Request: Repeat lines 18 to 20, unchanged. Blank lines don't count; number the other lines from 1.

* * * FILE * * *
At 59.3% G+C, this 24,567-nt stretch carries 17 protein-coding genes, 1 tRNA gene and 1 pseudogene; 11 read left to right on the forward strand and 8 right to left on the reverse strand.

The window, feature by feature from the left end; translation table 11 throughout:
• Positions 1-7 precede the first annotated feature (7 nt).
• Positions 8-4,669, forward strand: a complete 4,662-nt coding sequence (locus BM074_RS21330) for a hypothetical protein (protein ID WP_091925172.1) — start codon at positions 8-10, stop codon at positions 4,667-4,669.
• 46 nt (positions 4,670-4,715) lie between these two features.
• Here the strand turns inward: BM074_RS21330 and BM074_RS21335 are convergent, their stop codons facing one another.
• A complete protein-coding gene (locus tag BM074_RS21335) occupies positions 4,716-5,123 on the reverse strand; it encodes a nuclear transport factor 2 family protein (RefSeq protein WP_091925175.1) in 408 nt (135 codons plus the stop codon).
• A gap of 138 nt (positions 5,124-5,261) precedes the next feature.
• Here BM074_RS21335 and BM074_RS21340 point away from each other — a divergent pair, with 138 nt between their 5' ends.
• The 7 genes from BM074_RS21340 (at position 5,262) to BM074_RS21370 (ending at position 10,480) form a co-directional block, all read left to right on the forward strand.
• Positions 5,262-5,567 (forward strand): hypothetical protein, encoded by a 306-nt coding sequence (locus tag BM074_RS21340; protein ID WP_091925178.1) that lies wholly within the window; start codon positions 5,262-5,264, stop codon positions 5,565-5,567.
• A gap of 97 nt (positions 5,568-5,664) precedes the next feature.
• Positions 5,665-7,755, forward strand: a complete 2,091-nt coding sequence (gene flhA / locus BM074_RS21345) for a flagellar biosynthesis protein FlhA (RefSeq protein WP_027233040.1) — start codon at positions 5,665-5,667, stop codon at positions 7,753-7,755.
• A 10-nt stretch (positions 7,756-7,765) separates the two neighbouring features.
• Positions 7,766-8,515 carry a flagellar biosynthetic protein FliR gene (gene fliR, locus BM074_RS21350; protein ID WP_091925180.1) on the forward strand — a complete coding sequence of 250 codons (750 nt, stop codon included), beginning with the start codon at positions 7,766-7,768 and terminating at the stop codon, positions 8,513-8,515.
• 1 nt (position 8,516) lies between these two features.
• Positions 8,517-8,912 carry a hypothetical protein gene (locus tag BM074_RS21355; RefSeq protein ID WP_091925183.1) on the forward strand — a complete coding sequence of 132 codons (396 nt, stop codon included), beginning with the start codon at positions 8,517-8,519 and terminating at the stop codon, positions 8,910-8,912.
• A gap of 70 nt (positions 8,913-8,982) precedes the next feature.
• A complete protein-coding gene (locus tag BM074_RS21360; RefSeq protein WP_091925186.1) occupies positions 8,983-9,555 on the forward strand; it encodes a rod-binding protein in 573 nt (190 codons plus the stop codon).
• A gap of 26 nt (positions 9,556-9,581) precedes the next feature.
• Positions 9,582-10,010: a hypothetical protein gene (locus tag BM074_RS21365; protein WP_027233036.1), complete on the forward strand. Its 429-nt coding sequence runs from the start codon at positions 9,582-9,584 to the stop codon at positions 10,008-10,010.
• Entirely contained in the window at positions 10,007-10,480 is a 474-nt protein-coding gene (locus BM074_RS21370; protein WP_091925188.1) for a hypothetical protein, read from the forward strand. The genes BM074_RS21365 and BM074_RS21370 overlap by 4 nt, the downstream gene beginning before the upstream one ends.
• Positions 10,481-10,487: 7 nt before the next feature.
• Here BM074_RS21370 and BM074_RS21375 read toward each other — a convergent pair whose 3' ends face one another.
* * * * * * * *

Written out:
• A gap of 70 nt (positions 8,913-8,982) precedes the next feature.
• A complete protein-coding gene (locus tag BM074_RS21360; RefSeq protein WP_091925186.1) occupies positions 8,983-9,555 on the forward strand; it encodes a rod-binding protein in 573 nt (190 codons plus the stop codon).
• A gap of 26 nt (positions 9,556-9,581) precedes the next feature.